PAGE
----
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Keywords:

  • conservation;
  • population modelling;
  • raptor;
  • reproduction;
  • survival;
  • translocation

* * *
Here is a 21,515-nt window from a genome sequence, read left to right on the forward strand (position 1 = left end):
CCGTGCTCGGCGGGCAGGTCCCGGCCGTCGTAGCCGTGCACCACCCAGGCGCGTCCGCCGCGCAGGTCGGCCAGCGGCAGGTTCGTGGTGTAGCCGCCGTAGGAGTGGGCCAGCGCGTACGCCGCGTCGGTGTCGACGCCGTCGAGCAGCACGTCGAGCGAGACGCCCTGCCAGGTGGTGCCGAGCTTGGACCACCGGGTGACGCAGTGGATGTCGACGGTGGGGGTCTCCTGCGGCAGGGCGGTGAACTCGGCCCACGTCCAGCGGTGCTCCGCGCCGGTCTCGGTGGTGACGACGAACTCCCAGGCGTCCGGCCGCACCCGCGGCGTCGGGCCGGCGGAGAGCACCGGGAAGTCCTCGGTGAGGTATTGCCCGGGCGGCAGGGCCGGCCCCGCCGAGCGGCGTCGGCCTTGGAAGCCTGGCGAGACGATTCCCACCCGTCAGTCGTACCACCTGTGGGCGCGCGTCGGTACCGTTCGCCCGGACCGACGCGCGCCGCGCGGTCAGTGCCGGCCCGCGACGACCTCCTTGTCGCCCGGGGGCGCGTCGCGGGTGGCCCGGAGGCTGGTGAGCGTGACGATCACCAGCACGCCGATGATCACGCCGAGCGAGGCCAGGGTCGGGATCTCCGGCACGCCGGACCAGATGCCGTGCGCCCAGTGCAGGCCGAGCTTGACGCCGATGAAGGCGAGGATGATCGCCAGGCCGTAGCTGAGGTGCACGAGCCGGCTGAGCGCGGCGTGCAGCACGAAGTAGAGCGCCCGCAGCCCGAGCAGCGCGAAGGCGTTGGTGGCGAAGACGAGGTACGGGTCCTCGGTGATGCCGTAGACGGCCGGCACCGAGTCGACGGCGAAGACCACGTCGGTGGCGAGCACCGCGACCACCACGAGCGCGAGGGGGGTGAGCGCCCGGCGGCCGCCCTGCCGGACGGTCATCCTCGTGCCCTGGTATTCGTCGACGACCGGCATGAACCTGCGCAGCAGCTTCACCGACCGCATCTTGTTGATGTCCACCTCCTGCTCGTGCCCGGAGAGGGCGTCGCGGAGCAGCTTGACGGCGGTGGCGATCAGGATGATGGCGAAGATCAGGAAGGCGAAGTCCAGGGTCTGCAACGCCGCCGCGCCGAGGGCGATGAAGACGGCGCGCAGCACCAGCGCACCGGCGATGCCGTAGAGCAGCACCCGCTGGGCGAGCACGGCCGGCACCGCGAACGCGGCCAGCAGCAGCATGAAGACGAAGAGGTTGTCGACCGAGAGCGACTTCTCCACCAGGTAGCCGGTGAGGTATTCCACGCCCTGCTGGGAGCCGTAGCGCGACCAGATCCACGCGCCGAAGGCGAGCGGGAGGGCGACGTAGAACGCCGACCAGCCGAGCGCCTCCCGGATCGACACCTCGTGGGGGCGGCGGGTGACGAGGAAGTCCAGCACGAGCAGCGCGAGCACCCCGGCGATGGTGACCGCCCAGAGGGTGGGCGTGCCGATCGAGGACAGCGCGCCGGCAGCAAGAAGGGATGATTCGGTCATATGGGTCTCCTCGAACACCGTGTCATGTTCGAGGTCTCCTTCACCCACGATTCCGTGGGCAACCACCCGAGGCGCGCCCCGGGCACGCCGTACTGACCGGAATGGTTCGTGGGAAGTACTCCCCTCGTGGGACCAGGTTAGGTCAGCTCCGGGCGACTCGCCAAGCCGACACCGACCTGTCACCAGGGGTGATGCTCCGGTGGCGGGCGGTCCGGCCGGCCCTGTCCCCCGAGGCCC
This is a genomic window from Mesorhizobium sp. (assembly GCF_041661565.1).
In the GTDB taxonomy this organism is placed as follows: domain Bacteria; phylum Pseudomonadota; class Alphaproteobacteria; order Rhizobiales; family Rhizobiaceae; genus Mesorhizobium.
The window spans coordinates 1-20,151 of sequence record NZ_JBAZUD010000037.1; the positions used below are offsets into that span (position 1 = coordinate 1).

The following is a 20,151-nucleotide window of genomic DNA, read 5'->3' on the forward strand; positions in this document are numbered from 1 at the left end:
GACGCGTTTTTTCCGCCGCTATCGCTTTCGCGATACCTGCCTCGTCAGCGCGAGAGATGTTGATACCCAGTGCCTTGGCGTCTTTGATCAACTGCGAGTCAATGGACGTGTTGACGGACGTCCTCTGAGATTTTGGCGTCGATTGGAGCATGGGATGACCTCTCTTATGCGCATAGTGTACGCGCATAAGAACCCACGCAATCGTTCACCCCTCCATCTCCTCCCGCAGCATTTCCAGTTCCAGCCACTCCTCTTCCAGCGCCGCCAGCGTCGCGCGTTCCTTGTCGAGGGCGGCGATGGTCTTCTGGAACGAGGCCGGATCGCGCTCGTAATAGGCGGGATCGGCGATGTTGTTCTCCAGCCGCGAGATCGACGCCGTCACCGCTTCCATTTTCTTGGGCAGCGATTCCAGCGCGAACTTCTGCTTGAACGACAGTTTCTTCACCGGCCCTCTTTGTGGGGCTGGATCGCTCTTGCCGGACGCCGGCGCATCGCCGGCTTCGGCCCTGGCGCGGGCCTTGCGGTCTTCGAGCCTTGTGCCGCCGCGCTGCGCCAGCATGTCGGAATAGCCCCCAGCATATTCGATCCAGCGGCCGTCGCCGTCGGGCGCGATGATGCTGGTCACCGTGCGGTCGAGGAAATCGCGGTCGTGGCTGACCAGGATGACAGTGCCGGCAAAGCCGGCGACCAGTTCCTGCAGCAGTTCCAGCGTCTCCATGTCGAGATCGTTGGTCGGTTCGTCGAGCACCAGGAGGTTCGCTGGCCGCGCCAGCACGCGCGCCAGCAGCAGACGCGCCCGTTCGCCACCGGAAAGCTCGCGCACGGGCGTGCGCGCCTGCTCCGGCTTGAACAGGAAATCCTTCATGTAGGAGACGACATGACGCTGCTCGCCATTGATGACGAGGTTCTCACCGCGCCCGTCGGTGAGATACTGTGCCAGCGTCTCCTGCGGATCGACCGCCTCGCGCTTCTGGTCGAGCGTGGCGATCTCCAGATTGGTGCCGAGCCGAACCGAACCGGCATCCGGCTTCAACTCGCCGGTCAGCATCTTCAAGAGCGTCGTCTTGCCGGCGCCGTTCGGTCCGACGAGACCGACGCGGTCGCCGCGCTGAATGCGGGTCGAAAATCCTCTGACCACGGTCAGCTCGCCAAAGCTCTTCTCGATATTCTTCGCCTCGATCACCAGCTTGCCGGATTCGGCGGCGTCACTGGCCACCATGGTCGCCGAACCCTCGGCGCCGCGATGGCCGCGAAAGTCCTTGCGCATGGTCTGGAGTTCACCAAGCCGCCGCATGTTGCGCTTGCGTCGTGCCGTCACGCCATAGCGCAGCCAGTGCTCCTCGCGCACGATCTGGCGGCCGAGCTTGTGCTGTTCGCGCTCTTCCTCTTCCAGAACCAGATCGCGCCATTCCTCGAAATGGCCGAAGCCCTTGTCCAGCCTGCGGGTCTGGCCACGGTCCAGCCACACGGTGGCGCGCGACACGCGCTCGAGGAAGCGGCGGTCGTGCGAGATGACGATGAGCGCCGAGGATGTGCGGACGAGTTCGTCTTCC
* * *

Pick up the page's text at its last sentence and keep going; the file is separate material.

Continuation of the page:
White-tailed Eagles Haliaeetus albicilla became extinct in Britain in 1918 following prolonged persecution. Intensive conservation efforts since the 1970s have included the re-introduction of the species to Britain through two phases of release of Norwegian fledglings in western Scotland in 1975–85 and 1993–98. Population growth and breeding success have been monitored closely to the present day, aided by the use of patagial tags to individually mark most released birds as well as a high proportion of wild-bred nestlings. This study reviews the growth and demography of this re-introduced population, and makes comparisons with other European populations. For the first time, we compare the demographic rates of released and wild-bred birds in the Scottish population. Breeding success in the Scottish population has increased over time as the average age and experience of individuals in the population have increased, and success tends to be higher where one or both adults are wild-bred. Current levels of breeding success remain low compared with some other populations in Europe, but similar to those in Norway where weather conditions and food availability are likely to be most similar. Survival rates in Scotland are similar to those recorded elsewhere, but survival rates of released birds are lower than those of wild-bred birds, especially during the first 3 years of life. Despite the effect of lower survival rates of released birds in limiting overall population growth rate, the recent rate of growth of the Scottish population remains high relative to other recovering populations across Europe. Differences in demographic rates of wild-bred and released birds suggest that in future re-introduction programmes, steps to maximize the success and output of the earliest breeding attempts would help ensure the most rapid shift to a population composed largely of wild-bred birds, which should then have a higher rate of increase.